I am sure I’ll have other opportunities to feast with my family and friends. I enjoy a cook-out as much as the next person and can hold my own on a barbeque pit and grill.  One of my former Baptist pastors taught that a fast is not only about giving something up, but putting something on to glorify God and grow spiritually.  So, my revival consist of adding something to my prayers, readings, and almsgiving as well as driving past fast food hamburgers.  When I can, I will attend the Paraklesis services.  I have left the Baptist years ago.  But August still remains a very important month for renewal.

YES Newport News: The Perpetual Need for Friendship and More

My good friends of the Omega Psi Phi Fraternity proclaim their slogan, “Friendship is essential to the soul.” Although I’d never trade in my beloved brotherhood of Alpha Phi Alpha, I can’t help but to agree with them.  As a result of the recent Youth Equipped to Serve (YES) trip to Newport News, I would dare add two other essentials that we often make light of in our society.

yes newport news photo

For years, people half-jokingly note that a wineo will share his last sip of wine with his buddy. From what I have observed from those who attend church meal programs and homeless shelters, those who are down on their luck have few problems sharing a table with one another.  Sometimes they pass each other on the same street corners.  Those who have homes and can’t afford full refrigerators know that they aren’t that far removed from their brothers & sisters who reside under the overpasses.  Rev. Bruce, Curtis, and the others who run the homeless programs at St. Paul’s Episcopal are not overlords giving charity to wayward riff-raff.  No, they are friends of these men and women who have come to know and trust them.  The providers and those being provided for share d compassion and love as well as a meal.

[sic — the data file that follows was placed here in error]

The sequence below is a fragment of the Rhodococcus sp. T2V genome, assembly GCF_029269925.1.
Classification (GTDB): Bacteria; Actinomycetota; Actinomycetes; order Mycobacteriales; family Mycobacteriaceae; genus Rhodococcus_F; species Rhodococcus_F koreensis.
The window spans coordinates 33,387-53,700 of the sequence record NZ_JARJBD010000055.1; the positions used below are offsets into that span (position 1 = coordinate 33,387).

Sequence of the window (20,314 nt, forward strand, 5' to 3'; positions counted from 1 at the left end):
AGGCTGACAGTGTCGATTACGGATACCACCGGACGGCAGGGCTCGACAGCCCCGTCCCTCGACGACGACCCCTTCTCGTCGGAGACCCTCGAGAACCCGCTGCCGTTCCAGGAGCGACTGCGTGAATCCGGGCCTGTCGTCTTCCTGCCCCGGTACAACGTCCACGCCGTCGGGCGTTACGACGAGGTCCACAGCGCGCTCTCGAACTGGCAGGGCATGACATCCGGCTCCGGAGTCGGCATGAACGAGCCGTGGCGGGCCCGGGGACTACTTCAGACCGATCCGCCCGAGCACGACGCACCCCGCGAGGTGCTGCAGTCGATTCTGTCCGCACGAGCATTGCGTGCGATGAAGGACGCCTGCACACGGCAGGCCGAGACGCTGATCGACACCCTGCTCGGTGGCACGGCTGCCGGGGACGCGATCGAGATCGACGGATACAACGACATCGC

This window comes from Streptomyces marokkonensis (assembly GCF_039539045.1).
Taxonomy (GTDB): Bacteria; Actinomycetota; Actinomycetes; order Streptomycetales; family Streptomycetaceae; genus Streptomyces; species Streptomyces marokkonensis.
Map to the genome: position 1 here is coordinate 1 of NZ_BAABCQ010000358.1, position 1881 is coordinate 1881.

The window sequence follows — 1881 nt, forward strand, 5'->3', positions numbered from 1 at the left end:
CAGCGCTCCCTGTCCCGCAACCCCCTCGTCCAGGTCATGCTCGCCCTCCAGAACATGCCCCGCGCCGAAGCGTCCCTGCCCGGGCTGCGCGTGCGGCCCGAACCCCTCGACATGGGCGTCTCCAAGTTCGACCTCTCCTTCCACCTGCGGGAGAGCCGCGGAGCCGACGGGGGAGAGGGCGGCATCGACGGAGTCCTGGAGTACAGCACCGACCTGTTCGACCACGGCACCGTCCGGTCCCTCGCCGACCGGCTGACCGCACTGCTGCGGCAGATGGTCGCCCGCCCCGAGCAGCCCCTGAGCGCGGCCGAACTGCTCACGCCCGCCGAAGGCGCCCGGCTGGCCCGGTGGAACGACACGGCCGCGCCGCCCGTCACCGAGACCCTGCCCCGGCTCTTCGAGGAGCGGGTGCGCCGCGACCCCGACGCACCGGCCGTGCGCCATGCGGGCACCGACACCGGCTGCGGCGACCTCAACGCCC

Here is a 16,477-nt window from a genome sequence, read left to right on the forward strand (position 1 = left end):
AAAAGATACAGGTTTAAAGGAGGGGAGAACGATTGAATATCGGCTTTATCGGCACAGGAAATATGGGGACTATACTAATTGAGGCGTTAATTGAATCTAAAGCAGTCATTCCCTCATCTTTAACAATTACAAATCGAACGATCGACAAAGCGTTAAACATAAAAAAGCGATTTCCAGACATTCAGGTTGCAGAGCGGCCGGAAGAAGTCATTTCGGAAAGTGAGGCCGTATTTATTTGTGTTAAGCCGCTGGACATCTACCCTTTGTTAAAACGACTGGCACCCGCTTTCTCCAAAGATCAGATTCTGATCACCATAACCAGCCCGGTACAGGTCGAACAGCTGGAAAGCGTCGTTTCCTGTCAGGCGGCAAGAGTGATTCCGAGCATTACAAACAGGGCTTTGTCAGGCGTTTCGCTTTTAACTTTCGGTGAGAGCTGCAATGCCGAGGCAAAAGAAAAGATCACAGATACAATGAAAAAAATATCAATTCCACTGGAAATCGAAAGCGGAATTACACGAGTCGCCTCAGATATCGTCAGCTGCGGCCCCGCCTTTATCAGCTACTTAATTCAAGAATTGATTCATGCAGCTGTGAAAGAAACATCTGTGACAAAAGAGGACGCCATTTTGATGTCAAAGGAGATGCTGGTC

From an interview with Ancient Faith Radio, I heard that compassion means to co-suffer with someone. When it comes to people who are financially and materially less fortunate, I think the word gets re-defined with doing something good so you can feel good.  Everyone likes giving a gift for “Angel Tree” or “Toys For Tots” during the holidays.  But, that kid doesn’t look as cute in March when the clothes are outgrown and toys are broken.  Friendship has to be more than just kind acts to produce rose garden moments.  What we really need in the world is to be able to accept the aromas of urine and weed and see that such odors do not detract from our fellow human as the image of God.

wealth-and-poverty

Along with compassion, we need a better understanding of what love really is. As we make our way through the world’s marketplaces, there is too strong a tendency to confine love to “me, my four, and no more.”  This confinement closes us off not only from giving, but receiving love as well.  The biblical definition of love (I Corinthians 13) is extensive and is to be applied to all, even enemies.  Because we have so deeply blended the term with our own desires and egos, those who are against us are likely to come from the very ones we care for the most.

It is important for us to extend the borders of friendship, compassion, and love.  All three are essential in our relationship to Christ and one another.  He showed them by becoming one of us and destroying the power of sin and death, our greatest enemies.  As we are all made in God’s image and likeness, living in these three components makes us more and more like him.  Let’s not dwell in stereotypes, socio-political images, nor racial and sexual mistrust.  Our souls are far too important to waste.

Great Lent: The Feast of St. Simon of Cyrene & Cross bearing

So, today is the feast of an obscure saint in the Orthodox Christian calendar, Simon of Cyrene. Anyone who is familiar with the oldest expression of the Christian faith knows that his obscurity is not due to modern-day racism.  Orthodox Christianity acknowledges a plethora of holy men and women from the African continent as well as Europe and the Middle East.  Athanasius & Cyril of Alexandria, Anthony, Macarius, and Moses the Ethiopian with other great Desert Fathers.  St. Mary of Egypt is venerated on April 1st and on the fifth sunday of Great Lent.  Again, the first Orthodox parish I ever visited  is named for the bishop and martyr Cyprian of Carthage.  Simon did carry the cross for our Lord on that fateful day on Calvary.  But, not much else was recorded about him after the Crucifixion (Mark 15:21).